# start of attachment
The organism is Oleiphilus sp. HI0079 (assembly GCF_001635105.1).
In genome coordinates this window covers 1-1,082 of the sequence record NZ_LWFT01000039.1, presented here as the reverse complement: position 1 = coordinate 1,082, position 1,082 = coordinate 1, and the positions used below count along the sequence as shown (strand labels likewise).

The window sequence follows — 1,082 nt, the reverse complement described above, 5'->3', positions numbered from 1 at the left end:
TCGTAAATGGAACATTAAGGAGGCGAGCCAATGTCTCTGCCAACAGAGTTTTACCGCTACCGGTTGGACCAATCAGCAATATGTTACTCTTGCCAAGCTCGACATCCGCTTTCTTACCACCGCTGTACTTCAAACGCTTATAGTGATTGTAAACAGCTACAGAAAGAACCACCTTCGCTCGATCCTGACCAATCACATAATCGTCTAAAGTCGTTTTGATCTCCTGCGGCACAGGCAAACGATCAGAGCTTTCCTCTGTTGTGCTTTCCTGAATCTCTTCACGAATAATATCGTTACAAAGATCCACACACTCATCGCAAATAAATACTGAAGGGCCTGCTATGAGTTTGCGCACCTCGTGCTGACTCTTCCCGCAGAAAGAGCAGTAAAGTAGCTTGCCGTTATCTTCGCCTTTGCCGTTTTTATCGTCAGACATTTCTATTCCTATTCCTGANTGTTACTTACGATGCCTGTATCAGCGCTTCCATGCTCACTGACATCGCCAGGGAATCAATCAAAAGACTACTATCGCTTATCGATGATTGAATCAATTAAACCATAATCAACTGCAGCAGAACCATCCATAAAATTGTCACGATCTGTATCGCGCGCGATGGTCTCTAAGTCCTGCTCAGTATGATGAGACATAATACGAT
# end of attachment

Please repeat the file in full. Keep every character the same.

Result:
The organism is Oleiphilus sp. HI0079 (assembly GCF_001635105.1).
In genome coordinates this window covers 1-1,082 of the sequence record NZ_LWFT01000039.1, presented here as the reverse complement: position 1 = coordinate 1,082, position 1,082 = coordinate 1, and the positions used below count along the sequence as shown (strand labels likewise).

The window sequence follows — 1,082 nt, the reverse complement described above, 5'->3', positions numbered from 1 at the left end:
TCGTAAATGGAACATTAAGGAGGCGAGCCAATGTCTCTGCCAACAGAGTTTTACCGCTACCGGTTGGACCAATCAGCAATATGTTACTCTTGCCAAGCTCGACATCCGCTTTCTTACCACCGCTGTACTTCAAACGCTTATAGTGATTGTAAACAGCTACAGAAAGAACCACCTTCGCTCGATCCTGACCAATCACATAATCGTCTAAAGTCGTTTTGATCTCCTGCGGCACAGGCAAACGATCAGAGCTTTCCTCTGTTGTGCTTTCCTGAATCTCTTCACGAATAATATCGTTACAAAGATCCACACACTCATCGCAAATAAATACTGAAGGGCCTGCTATGAGTTTGCGCACCTCGTGCTGACTCTTCCCGCAGAAAGAGCAGTAAAGTAGCTTGCCGTTATCTTCGCCTTTGCCGTTTTTATCGTCAGACATTTCTATTCCTATTCCTGANTGTTACTTACGATGCCTGTATCAGCGCTTCCATGCTCACTGACATCGCCAGGGAATCAATCAAAAGACTACTATCGCTTATCGATGATTGAATCAATTAAACCATAATCAACTGCAGCAGAACCATCCATAAAATTGTCACGATCTGTATCGCGCGCGATGGTCTCTAAGTCCTGCTCAGTATGATGAGACATAATACGAT